October 6, 2018

Review: Hearts Unbroken

Hearts Unbroken by Cynthia Leitich Smith
Grade: B-
Release date: October 9, 2018
An e-galley was provided by Candlewick Press via NetGalley in exchange for an honest review.
Summary: When Louise Wolfe’s first real boyfriend mocks and disrespects Native people in front of her, she breaks things off and dumps him over e-mail. It’s her senior year, anyway, and she’d rather spend her time with her family and friends and working on the school newspaper. The editors pair her up with Joey Kairouz, the ambitious new photojournalist, and in no time the paper’s staff find themselves with a major story to cover: the school musical director’s inclusive approach to casting The Wizard of Oz has been provoking backlash in their mostly white, middle-class Kansas town. From the newly formed Parents Against Revisionist Theater to anonymous threats, long-held prejudices are being laid bare and hostilities are spreading against teachers, parents, and students — especially the cast members at the center of the controversy, including Lou’s little brother, who’s playing the Tin Man. As tensions mount at school, so does a romance between Lou and Joey — but as she’s learned, “dating while Native” can be difficult. In trying to protect her own heart, will Lou break Joey’s?

The Good, the Bad, and the Ugly: The Goodreads synopsis for Hearts Unbroken promises a tight, focused narrative...and the book does not quite deliver. While characters are strong (I loved Louise's family - both immediate and extensive), the plot meanders. Time jumps are jerky and startling, and the story had several unfocused moments that could've related to the over-arcing plot lines better.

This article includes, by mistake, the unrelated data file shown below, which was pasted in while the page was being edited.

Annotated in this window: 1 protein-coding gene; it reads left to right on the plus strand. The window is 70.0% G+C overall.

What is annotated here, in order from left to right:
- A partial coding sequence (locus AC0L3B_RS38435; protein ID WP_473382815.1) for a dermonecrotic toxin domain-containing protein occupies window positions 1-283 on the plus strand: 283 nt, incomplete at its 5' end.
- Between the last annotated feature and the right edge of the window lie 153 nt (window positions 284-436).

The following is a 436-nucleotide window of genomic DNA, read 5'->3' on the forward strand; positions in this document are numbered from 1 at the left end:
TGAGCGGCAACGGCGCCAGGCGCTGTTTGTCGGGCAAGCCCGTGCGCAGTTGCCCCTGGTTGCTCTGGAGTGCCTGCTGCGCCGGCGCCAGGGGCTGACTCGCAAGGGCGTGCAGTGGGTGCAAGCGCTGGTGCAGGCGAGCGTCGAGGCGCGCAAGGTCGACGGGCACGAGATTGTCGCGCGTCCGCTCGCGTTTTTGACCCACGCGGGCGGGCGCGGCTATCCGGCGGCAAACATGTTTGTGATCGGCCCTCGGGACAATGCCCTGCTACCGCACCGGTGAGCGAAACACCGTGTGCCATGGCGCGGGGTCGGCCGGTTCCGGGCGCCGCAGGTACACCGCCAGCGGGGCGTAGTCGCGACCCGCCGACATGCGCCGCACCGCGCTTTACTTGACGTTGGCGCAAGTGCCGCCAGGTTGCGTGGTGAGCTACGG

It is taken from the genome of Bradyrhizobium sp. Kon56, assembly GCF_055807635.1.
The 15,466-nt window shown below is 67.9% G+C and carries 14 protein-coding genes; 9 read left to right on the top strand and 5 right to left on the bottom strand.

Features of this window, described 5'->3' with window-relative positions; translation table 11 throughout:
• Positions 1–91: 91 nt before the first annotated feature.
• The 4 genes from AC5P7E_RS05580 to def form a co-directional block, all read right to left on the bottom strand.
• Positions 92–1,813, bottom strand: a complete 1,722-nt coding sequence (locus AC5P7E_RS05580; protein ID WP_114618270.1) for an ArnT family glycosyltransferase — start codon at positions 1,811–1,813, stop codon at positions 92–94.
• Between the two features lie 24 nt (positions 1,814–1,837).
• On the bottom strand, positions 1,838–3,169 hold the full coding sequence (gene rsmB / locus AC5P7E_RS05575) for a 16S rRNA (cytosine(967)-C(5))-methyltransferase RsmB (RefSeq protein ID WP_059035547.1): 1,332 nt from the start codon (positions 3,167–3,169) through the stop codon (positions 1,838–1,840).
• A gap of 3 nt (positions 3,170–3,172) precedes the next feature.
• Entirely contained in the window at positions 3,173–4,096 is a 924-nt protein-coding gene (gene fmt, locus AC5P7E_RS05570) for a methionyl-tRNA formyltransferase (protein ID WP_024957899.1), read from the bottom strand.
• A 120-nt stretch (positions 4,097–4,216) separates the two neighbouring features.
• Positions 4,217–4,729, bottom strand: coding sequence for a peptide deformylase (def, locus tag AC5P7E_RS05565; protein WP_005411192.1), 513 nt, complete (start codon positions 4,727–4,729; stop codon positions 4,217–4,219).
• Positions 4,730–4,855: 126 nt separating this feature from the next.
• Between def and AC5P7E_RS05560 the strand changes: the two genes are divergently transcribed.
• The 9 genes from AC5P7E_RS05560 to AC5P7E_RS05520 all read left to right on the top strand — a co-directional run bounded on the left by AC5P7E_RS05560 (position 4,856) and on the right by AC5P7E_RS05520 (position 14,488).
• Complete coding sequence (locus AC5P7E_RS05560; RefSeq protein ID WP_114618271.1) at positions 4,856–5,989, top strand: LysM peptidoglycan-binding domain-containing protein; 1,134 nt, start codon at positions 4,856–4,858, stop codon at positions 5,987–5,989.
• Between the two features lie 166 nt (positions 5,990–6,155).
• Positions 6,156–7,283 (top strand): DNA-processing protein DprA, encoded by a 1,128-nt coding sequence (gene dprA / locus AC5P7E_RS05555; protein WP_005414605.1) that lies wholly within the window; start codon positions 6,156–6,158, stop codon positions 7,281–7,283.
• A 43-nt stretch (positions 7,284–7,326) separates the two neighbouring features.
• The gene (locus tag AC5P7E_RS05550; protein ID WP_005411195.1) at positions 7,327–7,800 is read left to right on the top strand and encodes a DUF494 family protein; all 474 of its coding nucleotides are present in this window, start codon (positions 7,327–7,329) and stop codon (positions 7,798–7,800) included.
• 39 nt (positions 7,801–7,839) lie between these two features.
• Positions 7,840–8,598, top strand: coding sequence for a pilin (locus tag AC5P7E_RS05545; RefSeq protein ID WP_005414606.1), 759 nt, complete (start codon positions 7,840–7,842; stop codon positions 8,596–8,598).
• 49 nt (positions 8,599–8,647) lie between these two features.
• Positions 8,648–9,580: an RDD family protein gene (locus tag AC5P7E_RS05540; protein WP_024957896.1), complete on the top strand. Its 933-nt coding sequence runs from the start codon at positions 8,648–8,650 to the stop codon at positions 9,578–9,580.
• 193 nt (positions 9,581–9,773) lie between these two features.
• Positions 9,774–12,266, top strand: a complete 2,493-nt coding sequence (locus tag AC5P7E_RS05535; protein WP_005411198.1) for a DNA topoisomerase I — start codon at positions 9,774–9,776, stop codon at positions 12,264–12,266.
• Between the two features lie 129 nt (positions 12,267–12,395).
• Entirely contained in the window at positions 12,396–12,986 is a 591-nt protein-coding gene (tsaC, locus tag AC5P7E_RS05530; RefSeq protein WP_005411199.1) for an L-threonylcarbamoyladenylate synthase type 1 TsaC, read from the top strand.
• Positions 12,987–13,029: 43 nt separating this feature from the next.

Louise and Shelby's friendship did feel a bit weak. There's a point towards the end where Shelby gets mad for Lou only ever talking about her own trivial problems. Which, true. Shelby has a lot on her plate, too. But Lou's life was imperfect and she had a lot to deal with as well, between hate crimes and her burgeoning career in journalism.
Hughie's arc was great. It's hard to put it into words, but the kid goes through some tough things and learns a lot and forms his own opinions. And I really liked Louise's parents. They were fully-formed characters, too, with back story and interests.
I never quite cared about the romance between Lou and Joey, to be honest. I mean, yeah, he was a better guy than her first boyfriend, but he felt more like a shiny toy and a vehicle for Lou to learn and grow. I never really saw the sparks between them.
The commentary on racism was perhaps a little heavy-handed at times. All points made were 100% valid and necessary, but the way some were delivered felt inauthentic.

Content warning: Foul language, more than I expected for a book with such a young tone. Making out and allusions to having sex. Racism (explicit and offhand comments) and targeted hate crimes against Native people, black students, and Latinx students.

The Verdict: Not a bad book in the slightest. Just not a new favorite.

Will I be adding this book to my library?: Hmm...probably not.

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